Damon Runyon Researchers

Meet Our Scientists
Nicholas P. Lesner, PhD

Ammonia, a waste product of cellular activity, is cleared from the body by the liver and kidneys through a process known as the urea cycle. During the urea cycle, ammonia is converted to urea, and arginine (an amino acid) is generated. When liver cells become cancerous, the urea cycle pathway stops functioning and cancer cells must import arginine from outside the cell. When cancer cells are prevented from importing arginine (via removal of arginine from the diet or genetic removal of the transporter), tumors do not grow, suggesting that arginine is critical for cells. However, the function of arginine in the cell is unclear. Using mass spectrometry and mathematical modeling, Dr. Lesner will identify the fate of arginine as it is metabolized by liver cancer cells in mouse models, and investigate how this is altered by various genetic mutations. Additionally, he will examine how restricting arginine from the diet genetically alters the liver and tumor cells. By understanding how disruption of this metabolic pathway influences liver cancer growth in the context of specific cancer drivers, Dr. Lesner aims to inform new therapeutic strategies. Dr. Lesner received his PhD from The University of Texas Southwestern Medical Center, Dallas and his BA from the University of Wooster, Wooster, Ohio.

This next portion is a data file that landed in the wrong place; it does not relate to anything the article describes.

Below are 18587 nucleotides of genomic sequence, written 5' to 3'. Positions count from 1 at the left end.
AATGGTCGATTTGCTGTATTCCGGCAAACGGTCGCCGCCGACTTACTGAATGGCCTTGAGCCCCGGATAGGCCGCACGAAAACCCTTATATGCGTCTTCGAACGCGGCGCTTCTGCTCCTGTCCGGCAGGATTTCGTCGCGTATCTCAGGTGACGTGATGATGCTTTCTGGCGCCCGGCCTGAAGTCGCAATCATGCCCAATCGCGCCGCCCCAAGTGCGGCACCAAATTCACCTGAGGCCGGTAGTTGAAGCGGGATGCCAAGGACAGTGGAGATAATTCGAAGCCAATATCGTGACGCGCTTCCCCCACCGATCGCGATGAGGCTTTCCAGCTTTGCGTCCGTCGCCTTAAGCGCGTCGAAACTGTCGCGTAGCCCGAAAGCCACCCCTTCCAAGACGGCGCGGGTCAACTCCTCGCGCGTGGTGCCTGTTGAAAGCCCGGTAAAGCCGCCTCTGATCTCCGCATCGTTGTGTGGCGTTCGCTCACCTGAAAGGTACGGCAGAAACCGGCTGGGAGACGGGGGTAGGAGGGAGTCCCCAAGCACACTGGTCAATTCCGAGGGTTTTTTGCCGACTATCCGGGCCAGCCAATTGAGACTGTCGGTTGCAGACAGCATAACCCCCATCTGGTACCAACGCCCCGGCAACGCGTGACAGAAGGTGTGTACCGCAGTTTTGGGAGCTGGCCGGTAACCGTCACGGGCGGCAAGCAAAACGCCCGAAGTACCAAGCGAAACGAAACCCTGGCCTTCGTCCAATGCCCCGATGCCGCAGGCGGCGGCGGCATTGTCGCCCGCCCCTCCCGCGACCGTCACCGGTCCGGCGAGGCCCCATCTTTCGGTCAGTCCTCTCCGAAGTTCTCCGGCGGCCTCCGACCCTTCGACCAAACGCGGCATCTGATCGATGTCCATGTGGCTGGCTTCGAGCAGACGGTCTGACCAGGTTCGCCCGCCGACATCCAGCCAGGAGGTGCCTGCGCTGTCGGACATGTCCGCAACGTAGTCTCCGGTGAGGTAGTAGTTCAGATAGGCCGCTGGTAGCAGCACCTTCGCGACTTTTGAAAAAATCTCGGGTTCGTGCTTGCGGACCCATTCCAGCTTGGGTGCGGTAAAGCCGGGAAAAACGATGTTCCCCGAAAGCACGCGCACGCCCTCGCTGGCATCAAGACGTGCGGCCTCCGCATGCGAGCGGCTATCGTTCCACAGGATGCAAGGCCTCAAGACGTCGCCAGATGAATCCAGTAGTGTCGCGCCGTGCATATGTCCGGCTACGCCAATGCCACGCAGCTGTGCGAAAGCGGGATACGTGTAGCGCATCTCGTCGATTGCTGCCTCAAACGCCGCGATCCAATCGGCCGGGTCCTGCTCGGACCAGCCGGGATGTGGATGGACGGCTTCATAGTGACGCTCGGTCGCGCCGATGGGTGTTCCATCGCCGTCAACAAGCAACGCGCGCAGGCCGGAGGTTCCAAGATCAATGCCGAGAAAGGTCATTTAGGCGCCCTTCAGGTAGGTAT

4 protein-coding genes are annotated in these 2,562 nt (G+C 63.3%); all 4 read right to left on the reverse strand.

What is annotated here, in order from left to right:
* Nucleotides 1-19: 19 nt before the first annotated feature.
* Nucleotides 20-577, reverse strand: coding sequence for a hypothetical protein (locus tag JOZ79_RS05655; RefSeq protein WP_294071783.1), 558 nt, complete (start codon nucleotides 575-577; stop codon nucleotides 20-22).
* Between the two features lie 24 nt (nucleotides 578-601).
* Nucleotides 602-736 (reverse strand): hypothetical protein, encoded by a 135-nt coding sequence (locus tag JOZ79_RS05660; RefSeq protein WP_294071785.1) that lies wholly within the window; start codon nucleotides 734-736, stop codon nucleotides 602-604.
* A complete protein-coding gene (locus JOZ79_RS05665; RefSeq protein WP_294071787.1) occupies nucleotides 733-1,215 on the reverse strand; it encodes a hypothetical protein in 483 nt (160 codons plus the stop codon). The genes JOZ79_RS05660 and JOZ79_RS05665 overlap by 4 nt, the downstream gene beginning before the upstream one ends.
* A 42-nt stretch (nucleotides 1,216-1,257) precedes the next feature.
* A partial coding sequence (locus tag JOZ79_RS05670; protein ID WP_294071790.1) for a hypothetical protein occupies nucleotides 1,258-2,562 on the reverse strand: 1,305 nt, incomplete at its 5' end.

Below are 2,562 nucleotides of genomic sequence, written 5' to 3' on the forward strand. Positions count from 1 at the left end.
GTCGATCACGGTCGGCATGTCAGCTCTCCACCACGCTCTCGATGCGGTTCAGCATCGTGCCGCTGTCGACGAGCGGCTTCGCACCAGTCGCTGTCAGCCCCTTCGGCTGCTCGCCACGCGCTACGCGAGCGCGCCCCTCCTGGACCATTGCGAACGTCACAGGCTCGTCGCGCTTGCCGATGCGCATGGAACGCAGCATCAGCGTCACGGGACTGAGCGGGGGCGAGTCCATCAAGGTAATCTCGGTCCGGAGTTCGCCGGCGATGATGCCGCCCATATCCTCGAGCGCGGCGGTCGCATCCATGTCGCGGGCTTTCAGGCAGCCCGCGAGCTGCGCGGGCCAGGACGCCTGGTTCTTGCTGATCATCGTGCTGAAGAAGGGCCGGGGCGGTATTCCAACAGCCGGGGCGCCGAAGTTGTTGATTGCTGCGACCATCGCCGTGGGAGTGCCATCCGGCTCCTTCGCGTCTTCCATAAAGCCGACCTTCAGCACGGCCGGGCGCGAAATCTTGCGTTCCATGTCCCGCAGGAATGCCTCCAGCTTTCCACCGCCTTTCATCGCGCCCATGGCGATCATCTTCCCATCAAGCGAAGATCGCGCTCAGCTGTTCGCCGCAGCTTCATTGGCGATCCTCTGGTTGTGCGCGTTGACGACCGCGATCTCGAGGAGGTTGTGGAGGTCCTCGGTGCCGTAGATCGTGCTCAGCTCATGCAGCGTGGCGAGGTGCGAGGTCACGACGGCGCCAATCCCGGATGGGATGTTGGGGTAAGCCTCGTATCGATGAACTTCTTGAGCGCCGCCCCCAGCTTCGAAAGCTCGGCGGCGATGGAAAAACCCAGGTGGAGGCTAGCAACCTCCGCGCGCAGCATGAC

Project title: "Hepatic urea cycle function in NASH-induced HCC progression"
Institution: University of Pennsylvania
Award Program: Fellow
Sponsor(s) / Mentor(s): M. Celeste Simon, PhD
Cancer Type: Other Cancer
Research Area: Metabolism